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Evaluating Academic Legal Research in Europe

The Advantage of Lagging Behind

Edited by Rob van Gestel and Andreas Lienhard

Legal academics in Europe publish a wide variety of materials including books, articles and essays, in an assortment of languages, and for a diverse readership. As a consequence, this variety can pose a problem for the evaluation of academic legal research. This thought-provoking book offers an overview of the legal and policy norms, methods and criteria applied in the evaluation of academic legal research, from a comparative perspective.
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Rob van Gestel and Andreas Lienhard

The overall aim of this book is to gain a broader overview of the practices, policies, methods and criteria applied in the evaluation of academic legal research in Europe. To this end, we have asked experts from 111 European countries to describe the evaluation practices of legal publications in different contexts, such as the scrutiny by journals and publishers, PhD committees, funding bodies and national research assessment exercises. In addition, we have included a chapter on the EU context in research evaluation because it increasingly affects how research quality is perceived throughout Europe. We were curious to learn to what extent there is consensus about how the ‘quality’ of legal research is determined in a range of countries with different histories, traditions and (academic) legal cultures. In most of the European countries we studied, some similar questions arise regarding the evaluation of academic legal research publications. Institutions for higher education witness growing pressure to develop suitable procedures to evaluate their research. Additionally, increased requirements of accountability for research institutions and researchers to funding bodies have forced researchers and university man¬agers to address this topic.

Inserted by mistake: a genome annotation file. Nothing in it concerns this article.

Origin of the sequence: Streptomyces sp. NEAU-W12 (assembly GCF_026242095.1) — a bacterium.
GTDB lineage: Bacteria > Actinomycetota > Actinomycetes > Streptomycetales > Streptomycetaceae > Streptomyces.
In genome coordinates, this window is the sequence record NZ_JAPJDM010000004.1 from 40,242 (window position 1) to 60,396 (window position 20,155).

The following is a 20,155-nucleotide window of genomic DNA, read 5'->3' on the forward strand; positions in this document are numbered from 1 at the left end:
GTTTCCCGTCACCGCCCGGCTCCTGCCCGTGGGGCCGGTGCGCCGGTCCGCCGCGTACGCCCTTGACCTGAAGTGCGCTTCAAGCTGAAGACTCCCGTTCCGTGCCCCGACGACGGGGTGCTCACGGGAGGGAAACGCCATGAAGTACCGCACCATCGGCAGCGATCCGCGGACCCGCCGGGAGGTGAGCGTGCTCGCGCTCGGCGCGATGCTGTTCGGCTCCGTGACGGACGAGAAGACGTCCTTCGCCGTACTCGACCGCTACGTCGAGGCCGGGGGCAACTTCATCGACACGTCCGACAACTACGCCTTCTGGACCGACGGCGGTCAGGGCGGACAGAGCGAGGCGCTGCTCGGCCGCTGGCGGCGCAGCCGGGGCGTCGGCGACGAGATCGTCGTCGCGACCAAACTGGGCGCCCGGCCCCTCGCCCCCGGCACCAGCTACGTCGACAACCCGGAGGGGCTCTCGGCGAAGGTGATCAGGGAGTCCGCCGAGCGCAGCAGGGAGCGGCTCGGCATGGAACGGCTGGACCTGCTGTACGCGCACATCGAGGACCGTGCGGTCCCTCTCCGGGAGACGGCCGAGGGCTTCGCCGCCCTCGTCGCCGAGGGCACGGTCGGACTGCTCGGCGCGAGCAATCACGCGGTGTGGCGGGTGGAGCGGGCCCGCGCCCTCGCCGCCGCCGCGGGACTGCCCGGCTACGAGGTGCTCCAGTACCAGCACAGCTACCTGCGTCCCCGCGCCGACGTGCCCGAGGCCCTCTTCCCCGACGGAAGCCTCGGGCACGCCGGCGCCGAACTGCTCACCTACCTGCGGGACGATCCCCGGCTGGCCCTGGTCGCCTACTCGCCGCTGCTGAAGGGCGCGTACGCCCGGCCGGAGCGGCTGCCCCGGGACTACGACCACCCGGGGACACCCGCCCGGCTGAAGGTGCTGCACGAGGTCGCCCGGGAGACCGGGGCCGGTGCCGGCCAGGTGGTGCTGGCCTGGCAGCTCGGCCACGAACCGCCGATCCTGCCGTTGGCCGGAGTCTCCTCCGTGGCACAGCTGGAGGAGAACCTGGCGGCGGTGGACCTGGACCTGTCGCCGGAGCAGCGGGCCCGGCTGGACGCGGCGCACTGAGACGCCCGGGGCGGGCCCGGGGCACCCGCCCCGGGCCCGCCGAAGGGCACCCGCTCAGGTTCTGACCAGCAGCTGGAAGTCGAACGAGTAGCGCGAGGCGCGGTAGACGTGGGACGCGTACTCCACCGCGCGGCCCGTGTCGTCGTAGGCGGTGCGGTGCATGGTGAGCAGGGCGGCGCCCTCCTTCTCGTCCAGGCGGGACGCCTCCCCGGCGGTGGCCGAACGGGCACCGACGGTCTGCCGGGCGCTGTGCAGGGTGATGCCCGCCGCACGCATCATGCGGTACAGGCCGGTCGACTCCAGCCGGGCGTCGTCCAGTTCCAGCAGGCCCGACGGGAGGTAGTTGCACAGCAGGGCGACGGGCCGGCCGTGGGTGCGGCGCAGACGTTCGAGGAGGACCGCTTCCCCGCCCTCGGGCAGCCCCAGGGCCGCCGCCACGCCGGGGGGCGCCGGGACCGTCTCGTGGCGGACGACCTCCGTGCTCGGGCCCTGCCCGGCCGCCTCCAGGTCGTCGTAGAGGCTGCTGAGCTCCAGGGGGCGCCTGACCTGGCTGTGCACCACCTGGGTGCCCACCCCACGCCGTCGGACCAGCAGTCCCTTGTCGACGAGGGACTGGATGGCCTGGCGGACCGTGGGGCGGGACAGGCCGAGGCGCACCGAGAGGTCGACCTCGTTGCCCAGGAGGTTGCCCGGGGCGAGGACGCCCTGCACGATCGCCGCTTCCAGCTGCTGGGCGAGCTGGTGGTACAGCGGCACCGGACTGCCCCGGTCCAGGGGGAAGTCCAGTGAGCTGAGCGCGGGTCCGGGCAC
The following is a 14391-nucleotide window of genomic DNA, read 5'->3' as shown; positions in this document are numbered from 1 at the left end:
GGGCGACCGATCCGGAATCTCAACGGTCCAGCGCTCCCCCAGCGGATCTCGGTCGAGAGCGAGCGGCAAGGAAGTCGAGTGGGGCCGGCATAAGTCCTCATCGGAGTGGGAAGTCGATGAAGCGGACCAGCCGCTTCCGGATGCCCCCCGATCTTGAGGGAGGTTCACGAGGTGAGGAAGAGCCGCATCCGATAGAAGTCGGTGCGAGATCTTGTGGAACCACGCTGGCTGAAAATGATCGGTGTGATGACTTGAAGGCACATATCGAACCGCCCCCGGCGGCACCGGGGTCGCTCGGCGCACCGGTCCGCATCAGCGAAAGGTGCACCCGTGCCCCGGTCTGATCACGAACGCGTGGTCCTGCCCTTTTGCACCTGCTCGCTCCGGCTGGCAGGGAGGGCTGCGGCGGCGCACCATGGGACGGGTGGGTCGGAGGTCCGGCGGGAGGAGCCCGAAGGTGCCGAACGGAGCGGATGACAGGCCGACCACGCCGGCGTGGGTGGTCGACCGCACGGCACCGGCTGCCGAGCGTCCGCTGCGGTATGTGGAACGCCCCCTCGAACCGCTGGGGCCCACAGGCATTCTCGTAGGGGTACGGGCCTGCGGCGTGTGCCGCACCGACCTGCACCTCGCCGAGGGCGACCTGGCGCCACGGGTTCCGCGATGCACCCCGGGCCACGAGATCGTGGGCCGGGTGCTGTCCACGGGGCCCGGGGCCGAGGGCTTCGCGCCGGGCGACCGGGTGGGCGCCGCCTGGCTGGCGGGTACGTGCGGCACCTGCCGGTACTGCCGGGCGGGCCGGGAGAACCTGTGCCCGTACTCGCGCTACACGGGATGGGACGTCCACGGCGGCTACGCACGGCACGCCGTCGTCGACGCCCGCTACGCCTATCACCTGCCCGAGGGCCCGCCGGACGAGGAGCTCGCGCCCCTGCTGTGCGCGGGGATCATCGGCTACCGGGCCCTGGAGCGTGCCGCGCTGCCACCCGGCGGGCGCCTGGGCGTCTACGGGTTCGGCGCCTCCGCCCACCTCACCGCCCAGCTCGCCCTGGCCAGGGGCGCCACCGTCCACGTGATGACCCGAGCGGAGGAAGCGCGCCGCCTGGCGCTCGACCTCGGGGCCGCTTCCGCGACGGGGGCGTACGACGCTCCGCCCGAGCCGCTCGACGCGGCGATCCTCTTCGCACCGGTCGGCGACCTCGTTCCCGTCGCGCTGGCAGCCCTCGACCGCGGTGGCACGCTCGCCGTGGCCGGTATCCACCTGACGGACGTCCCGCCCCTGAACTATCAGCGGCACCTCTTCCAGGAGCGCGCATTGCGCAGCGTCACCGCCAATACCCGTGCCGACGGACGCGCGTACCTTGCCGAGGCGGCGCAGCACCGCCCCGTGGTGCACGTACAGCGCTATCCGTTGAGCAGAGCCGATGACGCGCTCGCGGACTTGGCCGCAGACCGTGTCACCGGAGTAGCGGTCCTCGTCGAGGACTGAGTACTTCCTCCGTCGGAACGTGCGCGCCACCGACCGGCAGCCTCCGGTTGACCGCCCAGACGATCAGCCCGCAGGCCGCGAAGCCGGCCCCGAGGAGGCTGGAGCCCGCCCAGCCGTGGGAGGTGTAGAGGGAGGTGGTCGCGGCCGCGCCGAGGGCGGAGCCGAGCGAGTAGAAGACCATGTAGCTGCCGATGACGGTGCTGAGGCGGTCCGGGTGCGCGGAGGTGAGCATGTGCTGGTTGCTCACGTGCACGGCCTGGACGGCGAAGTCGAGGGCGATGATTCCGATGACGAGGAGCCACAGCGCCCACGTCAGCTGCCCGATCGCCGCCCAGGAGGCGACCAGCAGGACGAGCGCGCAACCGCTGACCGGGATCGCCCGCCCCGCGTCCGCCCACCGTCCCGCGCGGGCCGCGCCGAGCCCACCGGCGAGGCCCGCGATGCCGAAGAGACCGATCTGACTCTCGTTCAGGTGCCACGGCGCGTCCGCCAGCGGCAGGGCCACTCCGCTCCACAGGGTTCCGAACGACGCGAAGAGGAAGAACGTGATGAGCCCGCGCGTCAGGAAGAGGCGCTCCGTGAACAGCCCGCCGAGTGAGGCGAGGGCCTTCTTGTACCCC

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Edited by Rob van Gestel and Andreas Lienhard

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Rob van Gestel and Andreas Lienhard

Who are the best legal scholars in Europe in different fields of law? Which journals are considered the best in Europe and what sorts of assessment methods do editorial boards and publishers apply when evaluating manu¬scripts? These are but a few of the questions that are difficult to answer for legal academics, university managers and funding bodies. To outsiders, these kinds of questions might seem trivial, because in most other (social) sciences many scholars know each other’s h-index, there are official rankings of journals and publishers, and editorial boards are quite clear about the standards they apply for (single or double blind) peer review. In law, however, all this is different. Not only do legal academics in Europe publish a wide variety of articles, essays, books, commentaries, case notes and so on, in a broad range of languages, about a wide variety of national legal systems; but unlike scholars in the hard sciences, they also address multiple audiences. The readership of legal scholars ranges from other academics to courts, solicitors, legislators and so on. Without realizing it, the absence of uniform evaluation practices for academic legal publications may have unexpected consequences.

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Rob van Gestel and Marnix Snel